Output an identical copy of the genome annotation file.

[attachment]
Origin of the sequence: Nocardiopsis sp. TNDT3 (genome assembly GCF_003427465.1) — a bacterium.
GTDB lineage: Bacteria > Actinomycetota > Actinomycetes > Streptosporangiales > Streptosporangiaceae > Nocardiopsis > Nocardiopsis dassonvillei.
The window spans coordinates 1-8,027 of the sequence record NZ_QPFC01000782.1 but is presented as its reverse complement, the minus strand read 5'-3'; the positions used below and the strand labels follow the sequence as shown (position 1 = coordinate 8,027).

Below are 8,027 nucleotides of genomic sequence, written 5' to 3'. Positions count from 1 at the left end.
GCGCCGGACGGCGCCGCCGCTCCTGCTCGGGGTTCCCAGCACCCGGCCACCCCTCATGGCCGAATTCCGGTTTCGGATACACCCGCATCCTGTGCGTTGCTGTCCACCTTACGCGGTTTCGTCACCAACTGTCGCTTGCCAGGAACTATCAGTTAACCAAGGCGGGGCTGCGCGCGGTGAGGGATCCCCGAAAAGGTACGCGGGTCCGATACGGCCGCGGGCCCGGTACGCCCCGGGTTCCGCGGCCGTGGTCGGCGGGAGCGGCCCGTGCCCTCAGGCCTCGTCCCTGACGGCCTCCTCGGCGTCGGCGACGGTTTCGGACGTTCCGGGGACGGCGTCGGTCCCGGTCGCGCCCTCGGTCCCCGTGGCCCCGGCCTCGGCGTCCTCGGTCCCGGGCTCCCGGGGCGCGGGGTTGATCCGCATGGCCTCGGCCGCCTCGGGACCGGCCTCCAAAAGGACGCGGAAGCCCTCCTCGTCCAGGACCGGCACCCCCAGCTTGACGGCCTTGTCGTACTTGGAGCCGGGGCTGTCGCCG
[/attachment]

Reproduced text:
Origin of the sequence: Nocardiopsis sp. TNDT3 (genome assembly GCF_003427465.1) — a bacterium.
GTDB lineage: Bacteria > Actinomycetota > Actinomycetes > Streptosporangiales > Streptosporangiaceae > Nocardiopsis > Nocardiopsis dassonvillei.
The window spans coordinates 1-8,027 of the sequence record NZ_QPFC01000782.1 but is presented as its reverse complement, the minus strand read 5'-3'; the positions used below and the strand labels follow the sequence as shown (position 1 = coordinate 8,027).

Below are 8,027 nucleotides of genomic sequence, written 5' to 3'. Positions count from 1 at the left end.
GCGCCGGACGGCGCCGCCGCTCCTGCTCGGGGTTCCCAGCACCCGGCCACCCCTCATGGCCGAATTCCGGTTTCGGATACACCCGCATCCTGTGCGTTGCTGTCCACCTTACGCGGTTTCGTCACCAACTGTCGCTTGCCAGGAACTATCAGTTAACCAAGGCGGGGCTGCGCGCGGTGAGGGATCCCCGAAAAGGTACGCGGGTCCGATACGGCCGCGGGCCCGGTACGCCCCGGGTTCCGCGGCCGTGGTCGGCGGGAGCGGCCCGTGCCCTCAGGCCTCGTCCCTGACGGCCTCCTCGGCGTCGGCGACGGTTTCGGACGTTCCGGGGACGGCGTCGGTCCCGGTCGCGCCCTCGGTCCCCGTGGCCCCGGCCTCGGCGTCCTCGGTCCCGGGCTCCCGGGGCGCGGGGTTGATCCGCATGGCCTCGGCCGCCTCGGGACCGGCCTCCAAAAGGACGCGGAAGCCCTCCTCGTCCAGGACCGGCACCCCCAGCTTGACGGCCTTGTCGTACTTGGAGCCGGGGCTGTCGCCG